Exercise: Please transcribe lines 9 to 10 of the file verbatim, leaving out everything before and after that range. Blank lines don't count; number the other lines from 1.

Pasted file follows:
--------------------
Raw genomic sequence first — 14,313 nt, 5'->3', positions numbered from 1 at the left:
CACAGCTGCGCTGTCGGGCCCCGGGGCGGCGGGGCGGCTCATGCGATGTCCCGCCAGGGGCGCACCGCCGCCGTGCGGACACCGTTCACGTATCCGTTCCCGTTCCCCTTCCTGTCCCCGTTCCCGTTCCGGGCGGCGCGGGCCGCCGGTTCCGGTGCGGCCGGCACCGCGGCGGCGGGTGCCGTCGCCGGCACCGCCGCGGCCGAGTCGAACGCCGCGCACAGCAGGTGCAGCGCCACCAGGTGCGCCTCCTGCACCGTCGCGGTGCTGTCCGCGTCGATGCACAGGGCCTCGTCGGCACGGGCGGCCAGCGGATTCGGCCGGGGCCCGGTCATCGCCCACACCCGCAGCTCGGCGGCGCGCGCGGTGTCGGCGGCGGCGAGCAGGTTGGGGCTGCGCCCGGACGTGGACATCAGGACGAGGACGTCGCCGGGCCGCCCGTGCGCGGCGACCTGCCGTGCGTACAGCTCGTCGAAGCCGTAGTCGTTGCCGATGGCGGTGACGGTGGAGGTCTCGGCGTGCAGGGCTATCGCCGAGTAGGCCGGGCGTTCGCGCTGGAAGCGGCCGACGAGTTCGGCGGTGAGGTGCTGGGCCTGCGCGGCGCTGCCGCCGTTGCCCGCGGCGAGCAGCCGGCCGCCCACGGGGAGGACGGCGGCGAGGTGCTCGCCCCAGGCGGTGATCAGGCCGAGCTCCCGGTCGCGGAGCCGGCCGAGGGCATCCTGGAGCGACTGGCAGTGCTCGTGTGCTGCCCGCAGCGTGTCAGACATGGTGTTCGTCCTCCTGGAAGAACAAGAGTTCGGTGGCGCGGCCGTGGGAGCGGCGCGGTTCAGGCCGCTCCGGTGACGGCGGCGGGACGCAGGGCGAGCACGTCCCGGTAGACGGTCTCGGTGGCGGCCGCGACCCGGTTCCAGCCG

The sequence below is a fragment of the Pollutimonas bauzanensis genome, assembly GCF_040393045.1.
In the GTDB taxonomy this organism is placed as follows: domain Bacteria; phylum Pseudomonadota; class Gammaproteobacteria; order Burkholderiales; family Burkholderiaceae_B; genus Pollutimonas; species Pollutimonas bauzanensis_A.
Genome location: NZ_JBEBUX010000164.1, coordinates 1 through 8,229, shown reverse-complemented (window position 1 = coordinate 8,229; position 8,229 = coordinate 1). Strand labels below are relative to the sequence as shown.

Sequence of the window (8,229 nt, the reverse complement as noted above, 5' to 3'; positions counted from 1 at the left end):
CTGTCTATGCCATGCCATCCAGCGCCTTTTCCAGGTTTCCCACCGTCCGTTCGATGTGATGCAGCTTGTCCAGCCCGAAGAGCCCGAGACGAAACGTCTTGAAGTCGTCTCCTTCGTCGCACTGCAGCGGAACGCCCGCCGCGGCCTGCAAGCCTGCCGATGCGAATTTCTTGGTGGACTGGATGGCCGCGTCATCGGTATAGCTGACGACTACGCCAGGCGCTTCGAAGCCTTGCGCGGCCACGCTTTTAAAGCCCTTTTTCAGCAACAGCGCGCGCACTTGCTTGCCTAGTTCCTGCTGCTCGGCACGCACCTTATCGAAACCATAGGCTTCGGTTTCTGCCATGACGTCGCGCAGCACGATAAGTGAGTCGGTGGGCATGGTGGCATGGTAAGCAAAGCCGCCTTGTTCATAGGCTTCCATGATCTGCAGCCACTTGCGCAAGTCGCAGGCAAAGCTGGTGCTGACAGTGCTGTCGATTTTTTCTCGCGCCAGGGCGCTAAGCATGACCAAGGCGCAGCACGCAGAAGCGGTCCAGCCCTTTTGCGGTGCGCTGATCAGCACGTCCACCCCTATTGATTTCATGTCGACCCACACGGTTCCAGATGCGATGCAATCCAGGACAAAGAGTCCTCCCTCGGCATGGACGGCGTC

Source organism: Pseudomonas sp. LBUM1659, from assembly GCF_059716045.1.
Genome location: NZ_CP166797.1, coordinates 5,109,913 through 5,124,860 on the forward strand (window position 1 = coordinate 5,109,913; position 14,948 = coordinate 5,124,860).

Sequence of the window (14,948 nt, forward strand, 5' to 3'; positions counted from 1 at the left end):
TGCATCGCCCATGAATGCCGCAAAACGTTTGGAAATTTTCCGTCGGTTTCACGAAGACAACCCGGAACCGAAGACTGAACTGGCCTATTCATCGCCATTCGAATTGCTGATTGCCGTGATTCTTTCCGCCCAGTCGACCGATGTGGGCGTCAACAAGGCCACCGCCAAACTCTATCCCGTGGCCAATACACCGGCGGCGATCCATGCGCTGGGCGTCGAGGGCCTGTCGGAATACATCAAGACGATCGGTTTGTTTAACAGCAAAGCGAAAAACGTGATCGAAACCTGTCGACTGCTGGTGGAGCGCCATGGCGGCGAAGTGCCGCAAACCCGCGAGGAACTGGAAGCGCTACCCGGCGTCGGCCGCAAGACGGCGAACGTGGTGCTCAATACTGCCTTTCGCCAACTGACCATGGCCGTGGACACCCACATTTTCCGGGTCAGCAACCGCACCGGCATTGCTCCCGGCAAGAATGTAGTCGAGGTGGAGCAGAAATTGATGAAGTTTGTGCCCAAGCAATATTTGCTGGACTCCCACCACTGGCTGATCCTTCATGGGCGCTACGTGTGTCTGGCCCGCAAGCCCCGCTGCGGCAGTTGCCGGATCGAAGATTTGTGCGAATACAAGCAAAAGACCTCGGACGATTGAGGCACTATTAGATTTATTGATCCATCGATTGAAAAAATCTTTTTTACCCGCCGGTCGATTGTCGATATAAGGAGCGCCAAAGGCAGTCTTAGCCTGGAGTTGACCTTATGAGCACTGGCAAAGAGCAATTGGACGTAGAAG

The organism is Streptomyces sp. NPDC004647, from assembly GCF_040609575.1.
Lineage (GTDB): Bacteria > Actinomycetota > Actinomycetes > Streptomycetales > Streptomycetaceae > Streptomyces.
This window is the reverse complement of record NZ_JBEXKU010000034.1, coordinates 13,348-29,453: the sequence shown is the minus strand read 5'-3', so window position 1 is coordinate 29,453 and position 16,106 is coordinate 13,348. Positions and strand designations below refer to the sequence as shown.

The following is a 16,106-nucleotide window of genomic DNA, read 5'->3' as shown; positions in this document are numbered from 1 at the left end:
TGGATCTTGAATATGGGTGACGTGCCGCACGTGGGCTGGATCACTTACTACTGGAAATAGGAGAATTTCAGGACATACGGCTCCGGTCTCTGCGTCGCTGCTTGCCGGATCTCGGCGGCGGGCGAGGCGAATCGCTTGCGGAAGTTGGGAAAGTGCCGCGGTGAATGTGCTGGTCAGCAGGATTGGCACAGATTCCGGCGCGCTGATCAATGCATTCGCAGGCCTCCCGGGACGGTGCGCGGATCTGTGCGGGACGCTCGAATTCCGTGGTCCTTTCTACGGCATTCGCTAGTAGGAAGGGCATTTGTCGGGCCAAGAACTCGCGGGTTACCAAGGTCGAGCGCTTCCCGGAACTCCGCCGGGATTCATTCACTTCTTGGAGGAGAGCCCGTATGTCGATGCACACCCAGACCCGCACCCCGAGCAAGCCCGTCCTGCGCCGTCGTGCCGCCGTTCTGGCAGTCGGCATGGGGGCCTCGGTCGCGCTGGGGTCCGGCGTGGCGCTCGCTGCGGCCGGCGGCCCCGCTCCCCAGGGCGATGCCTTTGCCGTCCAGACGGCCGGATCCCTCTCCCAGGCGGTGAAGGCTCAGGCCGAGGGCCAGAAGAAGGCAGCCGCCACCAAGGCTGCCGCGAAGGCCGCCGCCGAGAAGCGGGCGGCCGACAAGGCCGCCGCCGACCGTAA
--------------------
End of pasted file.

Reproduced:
Genome location: NZ_CP166797.1, coordinates 5,109,913 through 5,124,860 on the forward strand (window position 1 = coordinate 5,109,913; position 14,948 = coordinate 5,124,860).

Sequence of the window (14,948 nt, forward strand, 5' to 3'; positions counted from 1 at the left end):